Firefox 8 is expected within six weeks, with Mozilla saying they might return to a slower, major milestone-type release schedule, but that change won't happen before Firefox 8 is upon us.
Google have released Chrome 15 and 16 to beta and dev channels respectively. Just a week after the first stable build of Chrome 14 hits the sticky webs of the Internet, Google throw more versions into the mix. Available for Windows, Mac OS and Linux, Chrome 15 beta brings a redesigned New Tab page that makes it easier to manage your apps, bookmarks and most visited sites. Chrome 15 includes the ability to drag and drop apps to rearrange them, create new sections with custom names and delete apps by dragging them into a trash can on the bottom right of a page.
Chrome 16 on the other hand (only available on Windows and Mac OS) enabled the long-awaited multi-user feature by default. This allows you to switch between various in-browser user profiles. The pre-release beta also consists of an updated V8 engine (188.8.131.52) and various bug fixes.
An announcement from Adobe today lets us know that significant new versions of its Flash Player and AIR platform are on the verge of release, Flash Player 11 and AIR 3; these both scheduled to become available to the masses early next month.
The new browser plug-in of Adobe Flash promises massive performance improvements over the 10 release using full hardware acceleration. Adobe also rolls in full, native 64-bit web browser support which should make the switch over to 64-bit web browsing less of a problem with there already being HTML5 and Java 64-bit plugins available.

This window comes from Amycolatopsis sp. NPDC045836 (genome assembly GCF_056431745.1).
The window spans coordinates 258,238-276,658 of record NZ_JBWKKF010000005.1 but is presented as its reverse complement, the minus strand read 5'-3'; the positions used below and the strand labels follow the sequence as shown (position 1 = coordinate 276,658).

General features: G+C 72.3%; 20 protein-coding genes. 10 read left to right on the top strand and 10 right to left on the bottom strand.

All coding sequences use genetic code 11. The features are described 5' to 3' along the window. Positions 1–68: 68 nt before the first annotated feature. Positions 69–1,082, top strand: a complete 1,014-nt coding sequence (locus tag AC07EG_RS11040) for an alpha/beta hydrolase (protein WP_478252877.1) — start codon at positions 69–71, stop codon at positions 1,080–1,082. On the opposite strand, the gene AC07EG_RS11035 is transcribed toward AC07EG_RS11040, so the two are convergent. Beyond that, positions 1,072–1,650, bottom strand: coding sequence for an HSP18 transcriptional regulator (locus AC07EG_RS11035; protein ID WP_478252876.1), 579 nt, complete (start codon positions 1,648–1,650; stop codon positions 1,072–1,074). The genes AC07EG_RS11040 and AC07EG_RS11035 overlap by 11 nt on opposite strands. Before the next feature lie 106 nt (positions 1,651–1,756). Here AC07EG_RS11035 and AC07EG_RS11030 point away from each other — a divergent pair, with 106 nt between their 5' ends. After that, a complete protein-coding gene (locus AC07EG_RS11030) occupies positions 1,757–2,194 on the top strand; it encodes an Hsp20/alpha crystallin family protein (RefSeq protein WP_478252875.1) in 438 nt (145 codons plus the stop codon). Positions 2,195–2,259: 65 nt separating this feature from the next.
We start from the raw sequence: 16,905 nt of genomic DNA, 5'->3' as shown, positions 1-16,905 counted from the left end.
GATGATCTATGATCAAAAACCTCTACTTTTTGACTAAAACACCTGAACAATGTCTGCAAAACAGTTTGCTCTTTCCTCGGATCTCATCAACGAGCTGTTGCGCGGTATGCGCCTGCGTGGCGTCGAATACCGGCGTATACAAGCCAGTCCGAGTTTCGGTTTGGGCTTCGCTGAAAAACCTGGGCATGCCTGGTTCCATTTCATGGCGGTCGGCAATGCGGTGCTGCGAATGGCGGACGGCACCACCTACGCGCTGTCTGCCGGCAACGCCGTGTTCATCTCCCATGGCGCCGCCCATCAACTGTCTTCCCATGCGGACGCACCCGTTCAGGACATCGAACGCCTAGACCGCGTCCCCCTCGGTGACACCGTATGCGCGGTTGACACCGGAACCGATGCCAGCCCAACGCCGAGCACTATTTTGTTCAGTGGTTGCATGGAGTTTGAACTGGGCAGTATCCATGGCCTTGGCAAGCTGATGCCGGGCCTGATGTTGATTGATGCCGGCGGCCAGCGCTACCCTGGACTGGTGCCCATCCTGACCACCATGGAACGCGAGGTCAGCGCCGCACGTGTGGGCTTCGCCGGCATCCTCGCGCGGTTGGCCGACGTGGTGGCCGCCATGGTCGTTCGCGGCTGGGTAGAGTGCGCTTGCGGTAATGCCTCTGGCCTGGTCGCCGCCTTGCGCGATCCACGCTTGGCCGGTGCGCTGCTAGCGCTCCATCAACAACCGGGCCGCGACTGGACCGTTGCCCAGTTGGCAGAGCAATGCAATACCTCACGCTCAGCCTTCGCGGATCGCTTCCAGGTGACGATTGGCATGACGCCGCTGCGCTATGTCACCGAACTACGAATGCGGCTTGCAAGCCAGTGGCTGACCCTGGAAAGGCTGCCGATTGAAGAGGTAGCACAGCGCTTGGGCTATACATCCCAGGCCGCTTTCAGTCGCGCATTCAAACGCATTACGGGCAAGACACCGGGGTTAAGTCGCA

Here's a detailed rundown on all the new goodies coming with the new versions :-
- Accelerated 2D/3D Graphics: Full hardware-accelerated rendering for 2D and 3D graphics enable 1,000 times faster rendering performance over Flash Player 10 and AIR 2.
- 64bit support on Windows, Mac OS and Linux.
Google have today shipped the latest release of Chrome to the Stable channel, after last month's Beta channel release. The new release contains two significant technologies which allow developers to create even more powerful web apps and games. These include the Web Audio API which enables developers to add fancy audio effects such as room simulation and spatialization. Native Client is second tech included, which is an open-source technology that allows C and C++ code to be seamlessly and securely executed inside the browser. Current, Native Client only supports applications listed in the Chrome Web Store, but Google are working on removing this limitation as soon as possible.
Chrome 14 also includes some Mac OS X Lion changes. For all web pages, Chrome uses Lion's overlay scrollbars, which only appear when scrolling. They've also added initial support for Lion's full screen move, triggered by a full-screen button or Ctrl+Shift+F. Google have also fixed many crash bugs and added some all-around visual polish.
Grab the new version here.